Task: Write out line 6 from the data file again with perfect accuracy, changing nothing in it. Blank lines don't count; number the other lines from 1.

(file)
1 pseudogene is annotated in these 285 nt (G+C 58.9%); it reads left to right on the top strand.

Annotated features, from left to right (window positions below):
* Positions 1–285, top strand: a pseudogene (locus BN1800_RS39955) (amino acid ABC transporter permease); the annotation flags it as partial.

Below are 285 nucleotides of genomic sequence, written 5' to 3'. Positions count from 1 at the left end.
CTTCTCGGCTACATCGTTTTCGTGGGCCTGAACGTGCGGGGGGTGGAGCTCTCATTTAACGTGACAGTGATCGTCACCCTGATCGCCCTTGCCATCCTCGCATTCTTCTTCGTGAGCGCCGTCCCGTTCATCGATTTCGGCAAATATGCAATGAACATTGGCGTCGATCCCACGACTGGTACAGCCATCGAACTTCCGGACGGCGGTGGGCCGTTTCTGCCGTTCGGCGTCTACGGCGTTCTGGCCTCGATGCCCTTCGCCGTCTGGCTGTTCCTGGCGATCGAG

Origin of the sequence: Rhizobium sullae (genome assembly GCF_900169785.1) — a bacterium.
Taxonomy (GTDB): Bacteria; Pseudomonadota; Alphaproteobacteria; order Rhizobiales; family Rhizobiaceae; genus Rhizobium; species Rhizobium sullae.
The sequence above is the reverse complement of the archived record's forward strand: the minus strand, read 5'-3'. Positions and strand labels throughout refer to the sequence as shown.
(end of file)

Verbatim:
Origin of the sequence: Rhizobium sullae (genome assembly GCF_900169785.1) — a bacterium.